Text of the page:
Basic immunology

Table For Basic Immunology

ATOPIC DISEASE AND ATOPIC ECZEMA Atopic conditions include asthma, allergic rhinitis, urticaria, and atopic dermatitis. These conditions are generally associated with elevated serum IgE levels and serum IgE responses to allergens. The role of IgE and exogenous antigens in atopic dermatitis is extremely

Epidemiology

Onstrated that the mucocele lining is composed of normal respiratory mucosa, namely, ciliated pseudostrati-fied columnar epithelium. Thus, the development of a mucocele can be extrapolated to an event resulting in retained mucus with loss of a normal outflow tract. One proposed mechanism implicates the cystic degeneration of a seromucinous gland with formation of a retention cyst 2 . Sinus outflow obstruction resulting from benign or malignant intranasal neoplasm may also contribute to mucocele formation. Iatrogenic mucocele formation was demonstrated in the setting of both external and endoscopic sinus surgery secondary to trapped mucosa or scarring of a paranasal sinus ostium. One series reported a 9.3 incidence of frontal sinus mucocele following osteoplastic flap 8 . Other etiologic factors include a history of chronic rhinosinusitis, allergic rhinitis, and previous maxillofacial trauma.

Eczema

Atopic eczema is a chronic, relapsing pruritic dermatitis that usually occurs in adults and is localized to the flexural surfaces of the face, neck, cubital or popliteal fossa, and hands. The dermatitis usually occurs in patients with a personal or family history of atopy or hay fever asthma urticaria lesions may present as papular, scaly, or chronic lichenified plaques. The cause is unknown but is believed to be IgE mediated. fill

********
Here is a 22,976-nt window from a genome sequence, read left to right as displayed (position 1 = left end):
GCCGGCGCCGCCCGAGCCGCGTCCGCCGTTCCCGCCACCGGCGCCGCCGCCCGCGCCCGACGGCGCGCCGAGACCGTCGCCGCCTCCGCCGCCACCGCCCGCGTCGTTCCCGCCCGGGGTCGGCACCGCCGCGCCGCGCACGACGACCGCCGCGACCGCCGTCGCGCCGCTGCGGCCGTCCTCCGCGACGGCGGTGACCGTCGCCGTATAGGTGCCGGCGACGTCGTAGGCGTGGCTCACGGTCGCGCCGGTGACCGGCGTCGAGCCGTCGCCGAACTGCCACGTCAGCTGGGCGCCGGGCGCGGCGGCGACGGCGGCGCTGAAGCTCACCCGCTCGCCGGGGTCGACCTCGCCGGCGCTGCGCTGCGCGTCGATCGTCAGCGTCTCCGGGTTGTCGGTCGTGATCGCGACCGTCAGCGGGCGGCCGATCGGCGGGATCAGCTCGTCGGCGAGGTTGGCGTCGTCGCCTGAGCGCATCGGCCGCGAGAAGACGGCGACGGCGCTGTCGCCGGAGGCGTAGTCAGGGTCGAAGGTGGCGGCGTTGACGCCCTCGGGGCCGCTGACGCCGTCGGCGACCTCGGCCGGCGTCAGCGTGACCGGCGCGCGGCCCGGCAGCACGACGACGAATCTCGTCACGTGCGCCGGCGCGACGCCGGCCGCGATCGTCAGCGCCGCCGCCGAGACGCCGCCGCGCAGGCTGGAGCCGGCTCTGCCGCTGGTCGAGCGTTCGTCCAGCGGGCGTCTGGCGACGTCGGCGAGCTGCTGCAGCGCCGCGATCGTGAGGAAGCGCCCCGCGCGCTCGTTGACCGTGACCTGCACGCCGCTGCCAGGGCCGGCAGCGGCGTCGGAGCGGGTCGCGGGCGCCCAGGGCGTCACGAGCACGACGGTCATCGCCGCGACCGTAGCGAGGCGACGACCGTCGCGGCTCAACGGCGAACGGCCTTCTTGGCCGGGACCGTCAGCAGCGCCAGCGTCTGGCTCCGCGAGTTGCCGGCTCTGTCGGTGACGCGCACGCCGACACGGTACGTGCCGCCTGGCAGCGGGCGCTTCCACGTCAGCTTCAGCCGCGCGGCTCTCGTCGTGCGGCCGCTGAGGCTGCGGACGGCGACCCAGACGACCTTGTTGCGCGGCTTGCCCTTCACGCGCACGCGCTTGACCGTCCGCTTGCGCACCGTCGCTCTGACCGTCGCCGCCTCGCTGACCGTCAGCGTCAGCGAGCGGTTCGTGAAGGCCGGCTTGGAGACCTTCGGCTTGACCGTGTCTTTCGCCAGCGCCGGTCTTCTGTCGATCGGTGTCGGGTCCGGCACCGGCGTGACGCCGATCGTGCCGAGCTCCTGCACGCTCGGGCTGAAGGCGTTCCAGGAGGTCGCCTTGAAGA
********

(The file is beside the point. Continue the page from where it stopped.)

Atopic eczema

The course varies from a mild single episode to severe chronic, recurrent episodes resulting in the psychoitchical person. The infantile form usually becomes milder or even disappears after the age 3 or 4 years and approximately 70 of cases clear by puberty. During puberty and the late teenage years, flare-ups or new outbreaks can occur. Young housewives or househusbands may have their first recurrence of atopic eczema since childhood due to their new job of dishwashing and child care. Thirty percent of patients with atopic dermatitis eventually develop allergic asthma or hay fever. Heredity is the most important single factor. The family history is usually positive for one or more of the triad of allergic diseases asthma, hay fever, or atopic eczema. Determination of this history in cases of hand dermatitis is important because often it enables the physician, on the patient's first visit, to prognosticate a more drawn-out recovery than if the patient had a simple contact...

Clinical History

In patients complaining of anosmia or hyposmia, it is useful to ask whether smell function is diminished or completely lost, localized to the right or left nostril, or both, and whether the dysfunction is for all odorants or only a few. Patients with loss due to nasal sinus disease are more likely to experience a gradual loss of function than those who have loss due to a prior upper respiratory infection or to head trauma. Some patients report temporary recovery of function in circumstances in which nasal patency is increased, such as on warm days or during exercise, showering, or treatment with corticosteroids this implies a problem with intranasal airway blockage (as in allergic rhinitis) rather than a sensorineural problem.